In other words, waste generated by Western imperialism or produced for the comfort and consumption of privileged white people ends up being dumped on racialized people, either at home in impoverished racialized neighborhoods, or in the countries of the Global South.
Equally inspired by medieval bestiaries and observations of our damaged planet, A Bestiary of the Anthropocene is a compilation of hybrid creatures of our time. Designed as a field handbook, it aims at helping us observe, navigate, and orientate into the increasingly artificial fabric of the world.
Plastiglomerates, surveillance robot dogs, fordite, artificial grass, antenna trees, Sars-Covid-2, decapitated mountains, drone-fighting eagles, standardised bananas… each of these specimens are symptomatic of the rapidly transforming “post-natural” era we live in. Often without us even noticing them, these creatures exponentially spread and co-exist with us.
A Bestiary of the Anthropocene seeks to capture this precise moment when the biosphere and technosphere merge and mesh into one new hybrid body. What happens when technologies and their unintended consequences become so ubiquitous that it is difficult to define what is “natural” or not? What does it mean to live in a hybrid environment made of organic and synthetic matter? What new specimens are currently populating our planet at the beginning of the 21st century?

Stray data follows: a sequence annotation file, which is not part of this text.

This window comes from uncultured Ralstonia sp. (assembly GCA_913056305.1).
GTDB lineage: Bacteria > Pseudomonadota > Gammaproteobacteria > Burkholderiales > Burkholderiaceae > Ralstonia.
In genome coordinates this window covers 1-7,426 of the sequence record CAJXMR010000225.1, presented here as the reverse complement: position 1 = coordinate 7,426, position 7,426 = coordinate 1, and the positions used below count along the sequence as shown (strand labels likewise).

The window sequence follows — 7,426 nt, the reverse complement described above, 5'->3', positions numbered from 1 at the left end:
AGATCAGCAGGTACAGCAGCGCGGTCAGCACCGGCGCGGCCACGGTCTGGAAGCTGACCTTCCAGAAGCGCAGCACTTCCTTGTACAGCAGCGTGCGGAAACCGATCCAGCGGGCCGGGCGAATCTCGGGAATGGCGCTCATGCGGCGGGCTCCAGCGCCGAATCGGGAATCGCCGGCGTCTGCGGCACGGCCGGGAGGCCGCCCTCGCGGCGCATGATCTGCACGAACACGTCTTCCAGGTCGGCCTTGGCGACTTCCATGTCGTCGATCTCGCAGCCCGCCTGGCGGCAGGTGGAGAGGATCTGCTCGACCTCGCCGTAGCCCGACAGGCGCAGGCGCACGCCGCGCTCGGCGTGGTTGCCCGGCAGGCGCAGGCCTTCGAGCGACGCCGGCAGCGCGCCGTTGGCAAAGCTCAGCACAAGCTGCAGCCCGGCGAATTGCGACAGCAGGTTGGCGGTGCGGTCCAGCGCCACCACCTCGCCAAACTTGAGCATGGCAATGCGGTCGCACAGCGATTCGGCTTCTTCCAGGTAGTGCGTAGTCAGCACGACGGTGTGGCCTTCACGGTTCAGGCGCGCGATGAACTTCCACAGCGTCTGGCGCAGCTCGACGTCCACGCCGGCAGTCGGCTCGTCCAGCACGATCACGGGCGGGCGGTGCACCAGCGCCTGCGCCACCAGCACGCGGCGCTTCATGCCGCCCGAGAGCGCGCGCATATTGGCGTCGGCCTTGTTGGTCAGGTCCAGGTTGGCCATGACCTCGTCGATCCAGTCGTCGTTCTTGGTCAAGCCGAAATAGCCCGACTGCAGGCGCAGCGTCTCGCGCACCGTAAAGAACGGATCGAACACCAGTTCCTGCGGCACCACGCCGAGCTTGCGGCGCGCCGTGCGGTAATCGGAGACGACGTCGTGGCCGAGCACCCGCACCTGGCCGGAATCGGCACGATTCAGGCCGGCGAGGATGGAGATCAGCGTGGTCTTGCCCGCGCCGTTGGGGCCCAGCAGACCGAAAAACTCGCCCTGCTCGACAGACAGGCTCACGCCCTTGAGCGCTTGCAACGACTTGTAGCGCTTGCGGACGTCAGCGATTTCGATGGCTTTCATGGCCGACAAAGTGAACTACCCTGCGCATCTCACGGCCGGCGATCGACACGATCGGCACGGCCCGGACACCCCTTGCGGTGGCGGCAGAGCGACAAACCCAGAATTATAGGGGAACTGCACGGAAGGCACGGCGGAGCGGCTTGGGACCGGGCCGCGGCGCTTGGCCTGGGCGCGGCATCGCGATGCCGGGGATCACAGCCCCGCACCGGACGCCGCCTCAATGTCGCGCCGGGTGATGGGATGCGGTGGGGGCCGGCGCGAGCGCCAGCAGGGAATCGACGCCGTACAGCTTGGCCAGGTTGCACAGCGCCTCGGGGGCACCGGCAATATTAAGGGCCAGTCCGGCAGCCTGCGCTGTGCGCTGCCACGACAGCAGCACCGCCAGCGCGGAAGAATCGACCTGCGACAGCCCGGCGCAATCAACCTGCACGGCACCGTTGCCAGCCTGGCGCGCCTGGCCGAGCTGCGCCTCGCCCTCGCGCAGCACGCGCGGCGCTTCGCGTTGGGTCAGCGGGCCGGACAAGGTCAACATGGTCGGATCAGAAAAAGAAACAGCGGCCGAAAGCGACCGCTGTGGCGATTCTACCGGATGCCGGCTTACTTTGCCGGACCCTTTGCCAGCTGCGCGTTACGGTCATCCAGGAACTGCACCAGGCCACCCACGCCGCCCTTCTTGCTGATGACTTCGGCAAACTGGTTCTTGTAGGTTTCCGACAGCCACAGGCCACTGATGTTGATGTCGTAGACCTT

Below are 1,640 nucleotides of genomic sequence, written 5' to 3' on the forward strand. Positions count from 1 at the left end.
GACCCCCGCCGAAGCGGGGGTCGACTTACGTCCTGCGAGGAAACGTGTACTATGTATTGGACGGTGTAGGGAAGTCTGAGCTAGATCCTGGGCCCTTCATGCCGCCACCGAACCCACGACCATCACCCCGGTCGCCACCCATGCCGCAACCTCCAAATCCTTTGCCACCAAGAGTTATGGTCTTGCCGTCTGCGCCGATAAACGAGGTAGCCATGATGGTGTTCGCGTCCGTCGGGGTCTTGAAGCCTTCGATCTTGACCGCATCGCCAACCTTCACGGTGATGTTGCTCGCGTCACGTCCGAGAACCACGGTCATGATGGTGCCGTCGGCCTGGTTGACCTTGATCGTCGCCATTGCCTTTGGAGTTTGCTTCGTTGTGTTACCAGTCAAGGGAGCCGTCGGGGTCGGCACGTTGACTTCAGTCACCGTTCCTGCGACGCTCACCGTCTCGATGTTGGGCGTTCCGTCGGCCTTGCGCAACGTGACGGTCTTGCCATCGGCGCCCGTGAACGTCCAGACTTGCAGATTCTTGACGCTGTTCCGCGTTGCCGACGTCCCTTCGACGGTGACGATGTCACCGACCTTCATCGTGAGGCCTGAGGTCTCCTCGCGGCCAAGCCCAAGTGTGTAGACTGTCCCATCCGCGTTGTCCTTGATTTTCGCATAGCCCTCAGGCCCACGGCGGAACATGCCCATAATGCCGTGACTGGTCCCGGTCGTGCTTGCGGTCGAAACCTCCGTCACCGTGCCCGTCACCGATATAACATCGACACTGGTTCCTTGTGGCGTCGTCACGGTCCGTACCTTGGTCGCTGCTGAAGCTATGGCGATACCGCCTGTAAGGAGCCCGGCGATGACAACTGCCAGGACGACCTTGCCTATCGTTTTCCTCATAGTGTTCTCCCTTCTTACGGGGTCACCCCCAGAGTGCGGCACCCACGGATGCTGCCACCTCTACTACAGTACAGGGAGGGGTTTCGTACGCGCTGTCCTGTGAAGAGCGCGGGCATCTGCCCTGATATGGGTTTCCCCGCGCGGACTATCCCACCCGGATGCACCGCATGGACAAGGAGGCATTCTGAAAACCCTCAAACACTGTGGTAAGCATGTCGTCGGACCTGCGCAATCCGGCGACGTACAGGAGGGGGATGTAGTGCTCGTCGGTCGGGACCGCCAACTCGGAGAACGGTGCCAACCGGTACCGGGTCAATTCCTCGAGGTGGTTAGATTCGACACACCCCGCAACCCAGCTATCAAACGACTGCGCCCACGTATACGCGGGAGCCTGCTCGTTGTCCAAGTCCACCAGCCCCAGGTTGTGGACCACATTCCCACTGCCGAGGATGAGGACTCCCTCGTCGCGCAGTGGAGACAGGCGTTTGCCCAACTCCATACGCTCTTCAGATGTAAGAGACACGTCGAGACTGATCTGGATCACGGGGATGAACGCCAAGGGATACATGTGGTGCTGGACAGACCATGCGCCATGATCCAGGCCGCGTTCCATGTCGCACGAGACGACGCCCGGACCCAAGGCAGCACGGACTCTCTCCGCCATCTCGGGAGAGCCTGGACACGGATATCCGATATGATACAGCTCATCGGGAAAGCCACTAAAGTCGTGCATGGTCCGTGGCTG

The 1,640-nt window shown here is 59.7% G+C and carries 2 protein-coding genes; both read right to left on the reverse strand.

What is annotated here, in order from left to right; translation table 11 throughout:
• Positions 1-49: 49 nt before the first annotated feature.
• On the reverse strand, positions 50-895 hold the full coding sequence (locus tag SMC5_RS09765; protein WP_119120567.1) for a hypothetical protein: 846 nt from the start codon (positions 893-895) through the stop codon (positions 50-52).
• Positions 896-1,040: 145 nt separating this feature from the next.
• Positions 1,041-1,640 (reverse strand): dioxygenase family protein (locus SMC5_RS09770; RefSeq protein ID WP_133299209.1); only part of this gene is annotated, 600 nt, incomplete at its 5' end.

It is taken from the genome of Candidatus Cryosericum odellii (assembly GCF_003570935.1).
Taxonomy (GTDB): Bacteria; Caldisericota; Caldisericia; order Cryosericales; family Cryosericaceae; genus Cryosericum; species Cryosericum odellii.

Čao Laru: quero falar
Translating the abstraction—and banalities—of the Anthropocene into readable cartography has resulted in many past attempts that often ended up reproducing those same qualities. But, as Brian Holmes asserts in this essay, we seem to have found ourselves in a moment where collaboration, engagement, and new forms of knowledge exchange are breaking that deadlock. Tracing his own involvement with artistic practices that both engage with and attempt to represent a “political ecology,” Holmes explains how the evolving, collaborative cartographic practice that brought the Mississippi. An Anthropocene River map into being simultaneously reveals and interrogates the power structures of Anthropocence society.
Se você espera sobreviver às catastrófes que antecedem o fim do mundo, deve pensar em alguns itens para colocar na mochila. Aliás, mochilinha. Carregar peso desnecessário não é uma boa ideia...
McKenzie Wark is a theorist who focuses on media and new media. He is interested in new media technology, intellectual property, computer games, and new media art and culture. He is the author of Spectacle of Dissintegration (2013), The Beach Beneath the Street (2011), A Hacker Manifesto (2004), and Gamer Theory (2007). This interview is exclusively about his latest book, Molecular Red, Theory for the Anthropocene (2015), which focuses on science fiction, labor, utopia and anthropocene.